This application claims priority to and the benefit of U.S. Provisional Application Ser. No. 60/559,672 which was filed Apr. 5, 2004, entitled RECIPROCATING DRIVE SYSTEM AND METHOD and U.S. Provisional Application Ser. No. 60/569,338 which was filed May 7, 2004, entitled RECIPROCATING DRIVE SYSTEM AND METHOD, the entirety of which are hereby incorporated by reference as if fully set forth herein.

FIELD OF THE INVENTION

The present invention relates generally to semiconductor processing systems, and more specifically to a system, apparatus, and method for controlling reciprocating transport of a workpiece to provide precision scanning of the workpiece during semiconductor processing.

BACKGROUND OF THE INVENTION

In the semiconductor industry, various manufacturing processes are typically carried out on a workpiece (e.g., a semiconductor wafer) in order to achieve various results thereon. Processes such as ion implantation, for example, can be performed in order to obtain a particular characteristic on or within the workpiece, such as limiting a diffusivity of a dielectric layer on the workpiece by implanting a specific type of ion. Conventionally, ion implantation processes are performed in either a batch process, wherein multiple workpieces are processed concurrently, or in a serial process, wherein a single workpiece is individually processed. Traditional high-energy or high-current batch ion implanters, for example, are operable to achieve an ion beam-line, wherein a large number of wafers may be placed on a wheel or disk, and the wheel is spun and radially translated through the ion beam, thus exposing all of the surface area of the workpieces to the beam at various times throughout the process. Processing batches of workpieces in such a manner, however, generally increases the cost of the system, makes the ion implanter substantially large in size, and reduces system flexibility.

In a typical serial process, on the other hand, an ion beam is either scanned two-dimensionally across a stationary wafer, or the wafer is translated in one direction with respect to a generally stationary fan-shaped ion beam. The process of scanning or shaping a uniform ion beam, however, generally requires a complex beam-line, which is generally undesirable at low energies. Furthermore, uniform translation or scanning of either the ion beam or the wafer is generally required in order to provide a uniform ion implantation across the wafer. However, such a uniform translation and/or rotation can be difficult to achieve, due, at least in part, to substantial inertial forces associated with moving the conventional devices and scan mechanisms during processing.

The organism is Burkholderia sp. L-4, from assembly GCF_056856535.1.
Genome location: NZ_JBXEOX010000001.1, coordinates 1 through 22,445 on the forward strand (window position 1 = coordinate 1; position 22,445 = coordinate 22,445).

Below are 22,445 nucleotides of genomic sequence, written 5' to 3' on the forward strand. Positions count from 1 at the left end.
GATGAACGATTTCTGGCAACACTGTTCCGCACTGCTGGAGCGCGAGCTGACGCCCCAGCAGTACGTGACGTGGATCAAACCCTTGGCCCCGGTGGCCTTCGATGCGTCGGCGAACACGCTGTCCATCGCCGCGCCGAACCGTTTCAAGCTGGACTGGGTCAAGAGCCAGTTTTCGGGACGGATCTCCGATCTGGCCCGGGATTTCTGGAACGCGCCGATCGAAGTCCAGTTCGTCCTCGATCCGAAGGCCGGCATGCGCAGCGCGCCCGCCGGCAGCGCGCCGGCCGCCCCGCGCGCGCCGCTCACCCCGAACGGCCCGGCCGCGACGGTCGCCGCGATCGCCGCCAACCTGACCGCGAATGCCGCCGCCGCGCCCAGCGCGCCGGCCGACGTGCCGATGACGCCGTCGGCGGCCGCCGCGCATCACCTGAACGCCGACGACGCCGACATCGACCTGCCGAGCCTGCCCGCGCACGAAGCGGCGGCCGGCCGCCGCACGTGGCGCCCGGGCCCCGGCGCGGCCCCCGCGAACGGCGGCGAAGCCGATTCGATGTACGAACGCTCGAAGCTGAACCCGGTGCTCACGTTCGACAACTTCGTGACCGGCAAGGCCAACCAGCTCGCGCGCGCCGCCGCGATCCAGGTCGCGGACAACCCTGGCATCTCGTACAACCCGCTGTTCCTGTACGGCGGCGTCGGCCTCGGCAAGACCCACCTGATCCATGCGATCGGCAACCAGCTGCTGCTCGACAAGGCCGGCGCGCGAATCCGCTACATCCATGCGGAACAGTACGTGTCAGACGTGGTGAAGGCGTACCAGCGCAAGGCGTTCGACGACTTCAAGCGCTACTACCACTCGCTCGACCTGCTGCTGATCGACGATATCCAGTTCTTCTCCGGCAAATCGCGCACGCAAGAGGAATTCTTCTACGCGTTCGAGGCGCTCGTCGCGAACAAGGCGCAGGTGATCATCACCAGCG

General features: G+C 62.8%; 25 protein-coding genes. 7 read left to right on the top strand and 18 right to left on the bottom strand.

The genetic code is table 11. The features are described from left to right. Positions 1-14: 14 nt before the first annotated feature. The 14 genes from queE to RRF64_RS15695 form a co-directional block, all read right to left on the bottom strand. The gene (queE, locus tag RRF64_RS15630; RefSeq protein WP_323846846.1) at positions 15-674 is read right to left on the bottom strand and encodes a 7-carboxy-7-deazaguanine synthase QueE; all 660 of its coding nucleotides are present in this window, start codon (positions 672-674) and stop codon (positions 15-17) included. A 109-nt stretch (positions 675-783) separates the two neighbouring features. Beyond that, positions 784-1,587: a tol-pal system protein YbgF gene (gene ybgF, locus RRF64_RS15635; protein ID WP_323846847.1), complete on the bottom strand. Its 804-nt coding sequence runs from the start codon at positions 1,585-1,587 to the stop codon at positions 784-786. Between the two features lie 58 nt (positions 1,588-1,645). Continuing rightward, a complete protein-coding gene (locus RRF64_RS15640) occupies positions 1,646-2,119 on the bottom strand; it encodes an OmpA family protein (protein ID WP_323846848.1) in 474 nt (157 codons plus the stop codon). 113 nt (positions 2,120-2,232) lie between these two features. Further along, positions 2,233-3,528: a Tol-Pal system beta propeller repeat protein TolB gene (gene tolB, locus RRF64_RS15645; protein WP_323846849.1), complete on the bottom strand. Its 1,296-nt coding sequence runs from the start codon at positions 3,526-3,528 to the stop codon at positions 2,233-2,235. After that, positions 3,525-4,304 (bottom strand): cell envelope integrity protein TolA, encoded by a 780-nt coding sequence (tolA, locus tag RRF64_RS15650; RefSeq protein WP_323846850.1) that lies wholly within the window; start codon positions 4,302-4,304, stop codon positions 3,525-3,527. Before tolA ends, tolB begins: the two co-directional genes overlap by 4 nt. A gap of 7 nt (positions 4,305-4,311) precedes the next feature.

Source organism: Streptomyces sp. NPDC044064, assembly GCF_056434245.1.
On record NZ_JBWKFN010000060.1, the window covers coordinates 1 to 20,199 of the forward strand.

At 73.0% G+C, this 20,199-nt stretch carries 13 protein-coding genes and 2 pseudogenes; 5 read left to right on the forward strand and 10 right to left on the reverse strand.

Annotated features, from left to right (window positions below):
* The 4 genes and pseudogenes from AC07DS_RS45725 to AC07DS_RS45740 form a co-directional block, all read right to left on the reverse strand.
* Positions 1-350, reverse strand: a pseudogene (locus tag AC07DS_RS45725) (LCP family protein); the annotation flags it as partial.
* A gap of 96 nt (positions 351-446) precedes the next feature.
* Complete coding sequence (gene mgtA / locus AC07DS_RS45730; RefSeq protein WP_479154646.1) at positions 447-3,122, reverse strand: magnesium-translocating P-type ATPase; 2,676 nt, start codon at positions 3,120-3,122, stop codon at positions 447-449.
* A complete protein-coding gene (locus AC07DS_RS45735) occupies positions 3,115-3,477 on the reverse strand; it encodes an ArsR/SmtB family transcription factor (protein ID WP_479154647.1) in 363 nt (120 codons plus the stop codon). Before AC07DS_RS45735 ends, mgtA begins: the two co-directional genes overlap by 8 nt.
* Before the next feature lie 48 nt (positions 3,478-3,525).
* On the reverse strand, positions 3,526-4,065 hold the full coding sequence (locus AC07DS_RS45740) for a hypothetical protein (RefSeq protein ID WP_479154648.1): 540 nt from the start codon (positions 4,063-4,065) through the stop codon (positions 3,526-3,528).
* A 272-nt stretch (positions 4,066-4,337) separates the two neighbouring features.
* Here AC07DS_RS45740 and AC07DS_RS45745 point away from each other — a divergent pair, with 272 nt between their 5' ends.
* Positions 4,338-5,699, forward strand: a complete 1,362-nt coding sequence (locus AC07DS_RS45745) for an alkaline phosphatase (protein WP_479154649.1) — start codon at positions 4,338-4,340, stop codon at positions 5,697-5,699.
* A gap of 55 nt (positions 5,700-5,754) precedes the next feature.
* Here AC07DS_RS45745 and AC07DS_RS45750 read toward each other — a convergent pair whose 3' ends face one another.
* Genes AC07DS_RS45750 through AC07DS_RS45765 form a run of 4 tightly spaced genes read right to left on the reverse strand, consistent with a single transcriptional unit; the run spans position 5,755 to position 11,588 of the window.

Alternatively, in one known scanning apparatus, as disclosed in U.S. Patent Application Publication No. 2003/0192474, the wafer is scanned in two orthogonal dimensions with respect to a stationary “spot” ion beam, wherein the wafer is quickly scanned in a so-called “fast scan” direction and then slowly scanned in an orthogonal “slow scan” direction, thereby “painting” the wafer via a generally zigzag pattern. This two-dimensional scanning apparatus, however, utilizes direct drive actuators to linearly translate the wafer in the fast scan direction, wherein the transport velocity of the wafer in the fast scan direction is substantially limited due, at least in part, to significant inertial forces encountered during acceleration and deceleration of the wafer as the direction of fast scan transport is periodically reversed. Large inertial forces in the conventional apparatus are accordingly associated with a large reaction force at the direct drive actuator, wherein the large reaction force can ultimately lead to significant vibration of the apparatus, thus having a deleterious impact on the ion implantation process. Vibration may also pose a problem for nearby equipment, such as lithography equipment that is typically vulnerable to vibration. Furthermore, when the speed of the translation in the fast scan direction is limited in order to avoid vibration issues, process throughput can be deleteriously impacted.

Therefore, a need exists for a system and apparatus for reciprocally scanning a workpiece in two dimensions relative to an ion beam at substantially high speeds, wherein vibration from large inertial forces is mitigated, and wherein the scanning of the workpiece is controlled in order to uniformly process the workpiece.

SUMMARY OF THE INVENTION

The present invention overcomes the limitations of the prior art by providing a system and apparatus that generally confines forces associated with reciprocally scanning a workpiece to various components aligned along a single axis, thus substantially limiting vibration to enable increased process speeds. Consequently, the following presents a simplified summary of the invention in order to provide a basic understanding of some aspects of the invention. This summary is not an extensive overview of the invention. It is intended to neither identify key or critical elements of the invention nor delineate the scope of the invention. Its purpose is to present some concepts of the invention in a simplified form as a prelude to the more detailed description that is presented later.